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In United States, resistance to fascism and intolerance takes the country’s streets

by Mariana Riscali (National Leader of MES-PSOL)

Last weekend Hurricane Harvey, that hit the Gulf Coast, brought destruction to Texas, causing a tropical storm that left dead, injured and thousands homeless, being the strongest to hit the state of Texas in 50 years. But this is not the only phenomenon that has put United States in the spotlight in the last period. The polarization between the extreme right and the organized resistance against fascism and prejudice, which had its milestone in Charlottesville’s episode on August 12, is a showcase of the resumption of the political struggle and of the rising of the combat of fascism in the country, that now also hit the streets arena.

The rise of Donald Trump, a president with openly racist, xenophobic, sexist and anti-LGBT  positions and who maintains relations with sectors of the extreme right that also composes his government, was the electoral expression of a sector of the American population attracted by the conservative discourse and the false idea of the resumption of growth before the damages of the economic crisis which is realized in unemployment, increasing poverty and scrapping of social services. At the same time, the Bernie Sanders phenomenon in the Democratic Party’s primaries, the emergence of movements such as Black Lives Matter and the boom in demand for socialism as an alternative, reflected in the recent exponential growth of Democratic Socialists of America, were expressions of the strengthening of the left as the other side of this process.

Charlottesville, in this context, was the first major expression of the streets on this polarization. Fascist sectors motivated by the amplitude of their positions through the president and the growth of the “alt-right”, devised a calendar of marches and meetings across the country, but had as an answer a huge mobilization which showed that large proportion of the American population is not willing to accept this policy of intolerance and hatred, being able to organize themselves to forge the resistance against this conservative movement. After the battle of Charlottesville, immediately dozens of marches against the right and racism and in reaction to the death of the militant Heather Heyer, who became an expression of this struggle, spread across the country. The unity of the social movements and the left was exemplary: DSA, BLM, ISO, SA and other organizations were at the forefront of rallies that mobilized the cities of New York, Chicago, San Francisco, Austin, New Orleans, among others.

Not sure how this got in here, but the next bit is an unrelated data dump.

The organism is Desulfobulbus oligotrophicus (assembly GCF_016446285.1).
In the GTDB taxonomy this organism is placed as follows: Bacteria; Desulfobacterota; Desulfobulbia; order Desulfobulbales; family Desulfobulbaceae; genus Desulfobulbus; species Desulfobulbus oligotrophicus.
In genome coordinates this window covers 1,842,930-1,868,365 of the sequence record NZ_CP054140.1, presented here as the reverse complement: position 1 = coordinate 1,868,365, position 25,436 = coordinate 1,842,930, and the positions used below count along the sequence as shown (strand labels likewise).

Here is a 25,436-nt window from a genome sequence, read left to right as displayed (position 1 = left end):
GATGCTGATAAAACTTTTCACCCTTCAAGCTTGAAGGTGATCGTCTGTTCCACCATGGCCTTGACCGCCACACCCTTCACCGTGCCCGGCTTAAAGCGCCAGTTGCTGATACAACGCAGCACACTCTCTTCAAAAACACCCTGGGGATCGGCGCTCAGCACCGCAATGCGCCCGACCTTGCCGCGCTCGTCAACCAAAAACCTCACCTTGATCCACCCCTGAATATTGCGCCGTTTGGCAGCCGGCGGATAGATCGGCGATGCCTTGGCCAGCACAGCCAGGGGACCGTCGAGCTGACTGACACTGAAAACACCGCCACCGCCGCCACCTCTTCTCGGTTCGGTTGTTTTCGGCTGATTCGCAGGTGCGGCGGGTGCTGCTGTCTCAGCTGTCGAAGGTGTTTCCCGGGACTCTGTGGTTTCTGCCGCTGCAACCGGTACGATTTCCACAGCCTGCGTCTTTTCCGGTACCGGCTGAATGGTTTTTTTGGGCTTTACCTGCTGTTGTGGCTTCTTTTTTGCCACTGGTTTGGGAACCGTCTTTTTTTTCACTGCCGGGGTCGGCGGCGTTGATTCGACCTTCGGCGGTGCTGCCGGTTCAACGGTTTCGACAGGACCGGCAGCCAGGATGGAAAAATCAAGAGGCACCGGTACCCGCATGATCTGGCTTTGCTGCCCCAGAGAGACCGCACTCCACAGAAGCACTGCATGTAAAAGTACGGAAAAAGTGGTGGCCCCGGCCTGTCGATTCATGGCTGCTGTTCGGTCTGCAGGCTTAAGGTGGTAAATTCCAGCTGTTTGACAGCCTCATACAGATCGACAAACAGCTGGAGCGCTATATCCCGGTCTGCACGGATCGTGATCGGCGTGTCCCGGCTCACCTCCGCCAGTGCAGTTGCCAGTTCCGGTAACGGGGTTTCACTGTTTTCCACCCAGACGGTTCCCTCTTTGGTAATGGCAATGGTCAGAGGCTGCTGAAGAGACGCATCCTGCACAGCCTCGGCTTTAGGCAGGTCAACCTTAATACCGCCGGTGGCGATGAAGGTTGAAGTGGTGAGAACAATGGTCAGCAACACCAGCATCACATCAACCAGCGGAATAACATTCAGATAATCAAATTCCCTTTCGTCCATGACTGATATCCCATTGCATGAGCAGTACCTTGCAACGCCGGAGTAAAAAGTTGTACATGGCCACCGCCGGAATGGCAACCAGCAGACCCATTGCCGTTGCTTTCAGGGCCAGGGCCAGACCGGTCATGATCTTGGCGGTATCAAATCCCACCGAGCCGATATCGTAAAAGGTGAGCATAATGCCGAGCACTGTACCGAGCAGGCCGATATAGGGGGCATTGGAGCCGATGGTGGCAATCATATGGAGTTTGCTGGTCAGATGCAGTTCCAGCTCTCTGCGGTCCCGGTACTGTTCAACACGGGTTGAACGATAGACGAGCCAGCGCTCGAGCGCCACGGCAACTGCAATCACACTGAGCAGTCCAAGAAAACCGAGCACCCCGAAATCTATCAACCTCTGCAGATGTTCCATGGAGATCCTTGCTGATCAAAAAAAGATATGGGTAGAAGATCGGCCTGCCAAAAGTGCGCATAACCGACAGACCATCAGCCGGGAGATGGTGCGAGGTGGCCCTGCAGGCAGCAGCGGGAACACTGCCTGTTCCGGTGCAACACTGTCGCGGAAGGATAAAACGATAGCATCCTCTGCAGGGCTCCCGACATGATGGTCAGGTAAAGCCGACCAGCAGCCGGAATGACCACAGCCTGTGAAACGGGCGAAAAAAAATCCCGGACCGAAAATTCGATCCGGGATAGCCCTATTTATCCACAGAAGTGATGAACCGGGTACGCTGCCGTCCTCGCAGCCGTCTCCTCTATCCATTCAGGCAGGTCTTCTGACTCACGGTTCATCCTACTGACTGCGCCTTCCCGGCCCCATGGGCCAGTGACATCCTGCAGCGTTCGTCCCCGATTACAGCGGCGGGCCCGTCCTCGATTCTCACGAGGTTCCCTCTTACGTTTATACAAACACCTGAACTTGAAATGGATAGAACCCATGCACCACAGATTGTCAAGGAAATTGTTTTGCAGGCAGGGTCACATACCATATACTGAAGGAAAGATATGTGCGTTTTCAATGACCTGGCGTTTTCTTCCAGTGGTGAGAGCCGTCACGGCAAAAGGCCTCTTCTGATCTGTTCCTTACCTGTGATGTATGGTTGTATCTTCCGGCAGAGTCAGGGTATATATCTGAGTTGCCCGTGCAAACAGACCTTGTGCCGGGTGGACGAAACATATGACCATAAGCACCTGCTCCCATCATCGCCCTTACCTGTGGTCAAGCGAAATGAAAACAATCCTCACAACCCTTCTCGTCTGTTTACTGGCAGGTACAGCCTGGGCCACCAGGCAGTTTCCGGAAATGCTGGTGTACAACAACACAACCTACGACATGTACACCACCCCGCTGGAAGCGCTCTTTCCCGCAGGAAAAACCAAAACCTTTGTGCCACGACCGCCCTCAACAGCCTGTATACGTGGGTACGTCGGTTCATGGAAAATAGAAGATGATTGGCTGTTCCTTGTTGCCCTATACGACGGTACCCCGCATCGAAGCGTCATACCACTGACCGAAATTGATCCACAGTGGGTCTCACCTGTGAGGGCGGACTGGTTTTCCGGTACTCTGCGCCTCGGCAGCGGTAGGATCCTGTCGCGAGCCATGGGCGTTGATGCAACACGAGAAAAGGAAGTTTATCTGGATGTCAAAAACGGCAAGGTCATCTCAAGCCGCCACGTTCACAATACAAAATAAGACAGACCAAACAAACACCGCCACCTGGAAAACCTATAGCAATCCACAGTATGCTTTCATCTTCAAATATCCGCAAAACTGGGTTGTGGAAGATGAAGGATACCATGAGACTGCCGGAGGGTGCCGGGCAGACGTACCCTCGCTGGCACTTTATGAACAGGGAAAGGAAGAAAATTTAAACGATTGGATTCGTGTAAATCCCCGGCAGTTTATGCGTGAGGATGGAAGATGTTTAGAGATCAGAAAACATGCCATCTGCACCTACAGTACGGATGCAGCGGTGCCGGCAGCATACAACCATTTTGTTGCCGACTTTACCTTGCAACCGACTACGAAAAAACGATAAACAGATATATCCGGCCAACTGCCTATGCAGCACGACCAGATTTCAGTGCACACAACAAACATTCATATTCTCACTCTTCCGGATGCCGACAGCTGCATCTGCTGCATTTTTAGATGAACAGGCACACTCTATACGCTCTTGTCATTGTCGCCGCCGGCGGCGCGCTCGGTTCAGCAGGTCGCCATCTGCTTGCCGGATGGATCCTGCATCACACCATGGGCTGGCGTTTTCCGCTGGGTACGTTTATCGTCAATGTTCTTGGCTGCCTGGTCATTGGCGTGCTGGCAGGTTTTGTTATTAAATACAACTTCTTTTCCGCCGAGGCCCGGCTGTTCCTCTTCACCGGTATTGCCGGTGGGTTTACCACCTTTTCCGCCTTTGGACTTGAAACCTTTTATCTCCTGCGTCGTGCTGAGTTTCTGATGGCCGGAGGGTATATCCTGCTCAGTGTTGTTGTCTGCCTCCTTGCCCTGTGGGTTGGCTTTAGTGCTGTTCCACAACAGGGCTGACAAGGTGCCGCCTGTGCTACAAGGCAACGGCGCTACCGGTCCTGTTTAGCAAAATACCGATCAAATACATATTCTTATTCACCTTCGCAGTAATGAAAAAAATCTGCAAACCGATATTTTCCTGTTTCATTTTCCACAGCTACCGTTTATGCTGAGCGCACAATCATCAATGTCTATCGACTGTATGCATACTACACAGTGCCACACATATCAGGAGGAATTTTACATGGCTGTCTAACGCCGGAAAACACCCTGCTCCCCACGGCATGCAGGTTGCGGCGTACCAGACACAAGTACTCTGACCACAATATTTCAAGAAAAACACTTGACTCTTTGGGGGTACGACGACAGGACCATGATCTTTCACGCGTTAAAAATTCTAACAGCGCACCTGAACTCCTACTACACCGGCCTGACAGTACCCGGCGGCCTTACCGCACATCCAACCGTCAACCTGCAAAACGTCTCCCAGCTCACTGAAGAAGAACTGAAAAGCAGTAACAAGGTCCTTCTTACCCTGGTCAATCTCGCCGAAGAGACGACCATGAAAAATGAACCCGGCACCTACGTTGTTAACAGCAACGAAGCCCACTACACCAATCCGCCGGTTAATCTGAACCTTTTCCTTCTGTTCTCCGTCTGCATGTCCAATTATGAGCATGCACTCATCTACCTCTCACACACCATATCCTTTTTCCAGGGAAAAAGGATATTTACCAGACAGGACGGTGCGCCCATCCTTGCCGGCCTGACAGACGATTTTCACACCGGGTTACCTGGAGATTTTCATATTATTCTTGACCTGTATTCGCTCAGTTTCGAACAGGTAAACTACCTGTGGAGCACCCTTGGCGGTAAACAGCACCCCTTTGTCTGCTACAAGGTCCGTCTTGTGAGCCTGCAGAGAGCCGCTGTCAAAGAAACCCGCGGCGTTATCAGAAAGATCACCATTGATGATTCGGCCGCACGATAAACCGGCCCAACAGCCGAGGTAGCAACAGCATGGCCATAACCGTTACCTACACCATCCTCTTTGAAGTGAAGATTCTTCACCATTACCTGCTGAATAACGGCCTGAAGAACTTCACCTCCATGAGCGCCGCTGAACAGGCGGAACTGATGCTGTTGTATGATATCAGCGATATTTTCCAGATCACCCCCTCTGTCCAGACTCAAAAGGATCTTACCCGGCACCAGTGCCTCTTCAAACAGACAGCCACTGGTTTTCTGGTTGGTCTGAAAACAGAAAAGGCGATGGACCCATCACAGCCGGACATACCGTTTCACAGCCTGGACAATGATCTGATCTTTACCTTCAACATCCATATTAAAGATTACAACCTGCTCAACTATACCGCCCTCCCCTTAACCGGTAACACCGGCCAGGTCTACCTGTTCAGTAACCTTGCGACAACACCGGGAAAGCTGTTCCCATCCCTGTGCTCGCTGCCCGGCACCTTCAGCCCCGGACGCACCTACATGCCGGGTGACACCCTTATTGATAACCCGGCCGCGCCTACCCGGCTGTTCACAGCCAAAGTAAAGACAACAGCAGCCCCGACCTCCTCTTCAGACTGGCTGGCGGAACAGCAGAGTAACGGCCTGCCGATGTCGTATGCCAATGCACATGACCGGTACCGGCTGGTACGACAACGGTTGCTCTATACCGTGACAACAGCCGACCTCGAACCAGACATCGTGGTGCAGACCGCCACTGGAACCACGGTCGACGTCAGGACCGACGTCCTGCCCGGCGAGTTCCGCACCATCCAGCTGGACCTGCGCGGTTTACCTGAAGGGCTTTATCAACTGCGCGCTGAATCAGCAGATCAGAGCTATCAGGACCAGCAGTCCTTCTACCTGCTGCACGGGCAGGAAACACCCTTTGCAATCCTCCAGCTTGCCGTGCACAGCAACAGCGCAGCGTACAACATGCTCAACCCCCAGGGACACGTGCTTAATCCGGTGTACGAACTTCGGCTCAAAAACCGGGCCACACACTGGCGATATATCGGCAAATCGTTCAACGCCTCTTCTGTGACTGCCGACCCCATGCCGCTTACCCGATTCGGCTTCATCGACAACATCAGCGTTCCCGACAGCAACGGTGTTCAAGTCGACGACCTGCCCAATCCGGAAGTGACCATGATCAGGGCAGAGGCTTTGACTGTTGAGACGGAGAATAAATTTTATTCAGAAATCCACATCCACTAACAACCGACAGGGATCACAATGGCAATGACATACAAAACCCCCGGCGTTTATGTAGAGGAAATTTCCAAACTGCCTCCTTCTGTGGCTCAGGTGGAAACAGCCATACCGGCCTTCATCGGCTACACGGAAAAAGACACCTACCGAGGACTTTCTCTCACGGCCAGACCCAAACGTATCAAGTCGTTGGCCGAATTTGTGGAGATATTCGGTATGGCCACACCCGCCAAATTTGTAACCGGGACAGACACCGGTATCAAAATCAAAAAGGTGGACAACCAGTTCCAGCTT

On Saturday, August 19, Boston’s turn to show their strength in response to the “Free Speech Rally”, on which conservative organizations rely to justify their right to exist and spread their hate speech. After popular and media pressure, the organization of the march sought to differentiate itself from Charlottesville, claiming not to share the same principles of its organizers, which was quickly unmasked as part of their drivers and confirmed figures were the same as the previous rally.

Under attention of the public opinion that feared the repetition of a new conflict, what happened was a huge and successful peaceful march which gathered around 40,000 protesters in the city of Boston, against fascism, racism and intolerance. The right’s march did not met more than a few dozens, and their prejudice screams were boldly drowned out by crowd chanted slogans and wielding placards stating “Black Lives Matter”, “No to Trump, KKK and Racist America” and ” Americans against hate “.

Last weekend there were more conflicts and one was in Berkeley, university city in California, where a march was organized in response to a rally “Against Marxism in America” – highlighting the fact that the dispute goes beyond identity politics’ agenda but also has as its center the class struggle and confrontation with imperialism and the capitalist system, and that it also takes place on universities, where both sides dispute their speech among young people, students and opinion leaders.

As a partial unfolding of these events, the streets’ response was so significant that resulted in a major setback from the right, little reported by the media: the ACT for America, one of the groups of “alt-right” known for its anti-Islamic positions announced the cancellation of 67 marches that were being called in 36 US states, showing not only the correctness of the policy of the left organizations and movements who bet against the marches but also the important rejection of sectors of mass to the advance of fascism.

They are great challenges and also the opportunities that are presented to the North American left. As we noted in the report on the Convention of the Democratic Socialists of America (put link), the growth of resistance and socialist struggle in the United States is a major step not only for this country but for all internationalism. For these reasons supporting this process and adding to the resistance to fascism in the world is a duty of all revolutionaries, with the attention this time facing the North.


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